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Becoming Your Own Boss

by - Thursday, March 12, 2015

I never thought of myself as an entrepreneur. In school I was always quiet, a good student, one who followed the rules. Most of my career was the same way, working my way up through hard work and doing a good job. Which is why, sitting here wrapping up one conference and preparing to run another one, I'm a bit surprised that that shy girl who always did what people told her to do somehow became her own boss.


I think we all have an entrepreneur inside of us. I think many of us have had the thought "I could start a business doing that..." where the "that" is something you're naturally good at, something you're passionate about and might consider doing as a living (if you could guarantee some income off of it). It's even more apparent now with social media. It's easy to see people who are starting their own businesses... stay at home moms banding together to create online shops filled with their favourite kids' products; self-taught graphic designers selling blog themes, gold-foil prints, or custom fabric on Spoonflower; hobby bloggers leaving their full-time jobs and making the leap into professional blogging. People doing what their heart leads them to do.

By no means do I have it all figured out, but I have learned a few things over the years that have enabled me to easily translate from just thinking about an idea to making it happen. I've never really shared about the business side of life here on the blog but I find it a fascinating topic. I find it so interesting to hear what other people have learned through trial and error so I thought I'd share five things I've learned being my own boss:

1. You Are Not Alone In Your Thinking

Have you ever had a great idea, sat on it, and days or weeks later see someone implement that exact same idea? Did you kick yourself for not acting on that idea earlier? I've had that happen many times. My theory is that we are all exposed to a similar basket of inputs: newscasts, trending articles, the same blog posts from our favourite DIY bloggers. Taking those inputs then, we might process that information in the same ways... and it leads us to having similar ideas or thoughts around the same time.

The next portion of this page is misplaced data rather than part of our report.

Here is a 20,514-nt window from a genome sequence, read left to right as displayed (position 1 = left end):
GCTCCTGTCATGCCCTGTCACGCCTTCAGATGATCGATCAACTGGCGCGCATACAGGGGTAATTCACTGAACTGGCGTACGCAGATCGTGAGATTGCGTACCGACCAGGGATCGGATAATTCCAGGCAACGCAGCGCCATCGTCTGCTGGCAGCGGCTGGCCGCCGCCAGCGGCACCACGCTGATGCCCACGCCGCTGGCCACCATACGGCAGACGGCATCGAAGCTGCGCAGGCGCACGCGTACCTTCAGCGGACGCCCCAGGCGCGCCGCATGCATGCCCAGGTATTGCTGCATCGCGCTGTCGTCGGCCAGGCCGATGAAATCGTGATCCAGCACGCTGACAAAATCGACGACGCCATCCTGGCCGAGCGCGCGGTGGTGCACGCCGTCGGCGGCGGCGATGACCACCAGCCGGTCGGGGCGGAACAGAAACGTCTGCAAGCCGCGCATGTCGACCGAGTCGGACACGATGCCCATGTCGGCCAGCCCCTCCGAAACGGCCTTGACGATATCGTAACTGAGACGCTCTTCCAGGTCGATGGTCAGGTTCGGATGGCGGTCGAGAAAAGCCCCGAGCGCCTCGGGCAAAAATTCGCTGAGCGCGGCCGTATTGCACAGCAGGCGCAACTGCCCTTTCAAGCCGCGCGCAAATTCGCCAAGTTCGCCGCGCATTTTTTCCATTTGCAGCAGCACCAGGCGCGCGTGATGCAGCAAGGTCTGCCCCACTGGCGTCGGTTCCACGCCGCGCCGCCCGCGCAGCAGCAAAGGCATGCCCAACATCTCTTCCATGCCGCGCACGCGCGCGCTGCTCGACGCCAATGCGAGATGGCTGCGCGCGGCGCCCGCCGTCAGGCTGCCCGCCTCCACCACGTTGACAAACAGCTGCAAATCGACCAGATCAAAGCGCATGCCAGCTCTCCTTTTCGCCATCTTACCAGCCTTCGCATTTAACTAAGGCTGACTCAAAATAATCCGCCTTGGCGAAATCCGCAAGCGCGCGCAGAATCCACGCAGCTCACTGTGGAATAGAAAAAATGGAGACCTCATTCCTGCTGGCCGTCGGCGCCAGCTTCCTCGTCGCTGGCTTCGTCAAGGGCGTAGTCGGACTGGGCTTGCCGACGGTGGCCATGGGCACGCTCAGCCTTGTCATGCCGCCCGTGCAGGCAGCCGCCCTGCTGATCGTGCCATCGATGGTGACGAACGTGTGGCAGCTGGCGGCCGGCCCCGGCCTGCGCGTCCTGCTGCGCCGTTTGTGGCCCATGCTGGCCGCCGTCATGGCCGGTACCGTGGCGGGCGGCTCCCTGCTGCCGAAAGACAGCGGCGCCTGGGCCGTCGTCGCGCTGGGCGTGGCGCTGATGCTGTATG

If you have an idea, chances are someone else has that same idea at the same time. Know that there is always 'competition' and use it to motivate you to act. Now.

2. Leap Before You're Ready

Added to the above, time is always of the essence. But many of us are hindered by the thought that we need to get things "perfect" before we act on them. The truth is, your ideas and your business will never be perfect. In order to survive and have longevity, businesses need to be changing, improving, and responsive to the current environment. So don't be afraid to leap before you're fully ready. Have the basics worked out and a growth strategy but don't worry if there are still a few loose ends to deal with - there always will be!

3. Know Your Limitations

There is the belief that if you're self-employed, you need to do "everything". From the accounting to the marketing, the production to the selling, entrepreneurs eat, sleep, and breathe their business. But I think that is a sure recipe for failure! You can't be good at everything but there are things you are great at. Focus on those. For everything else, find others who can complement your shortcomings. That might mean hiring a bookkeeper to do your invoicing, a virtual assistant to respond to your overflowing emails, or a blog designer to deal with those technical coding issues that make your head spin.

4. Don't Be Afraid To Fail

As an entrepreneur, the opportunity for failure comes with the territory. Failure means you tried. It means you have room to improve. It also means you're one step closer to success. So know that failure is a possibility but work to minimize its probability. Take risks but calculated ones.

5. Surround Yourself With Greatness

Throughout my corporate career, I always gravitated to working with strong women. I can look back now and see that these women acted as informal mentors. They pushed me to try things beyond my comfort zone. They gave me career guidance and helped me develop my confidence in my abilities. I think whatever work situation you're in, you need to have and seek out those people who can lead you by their example. If you surround yourself with people who are successful and accomplished, you are motivated to improve, grow, and achieve those levels yourself.

I'd love to hear - what are some of your best business tips? Are you self-employed? What motivated you to take the leap?

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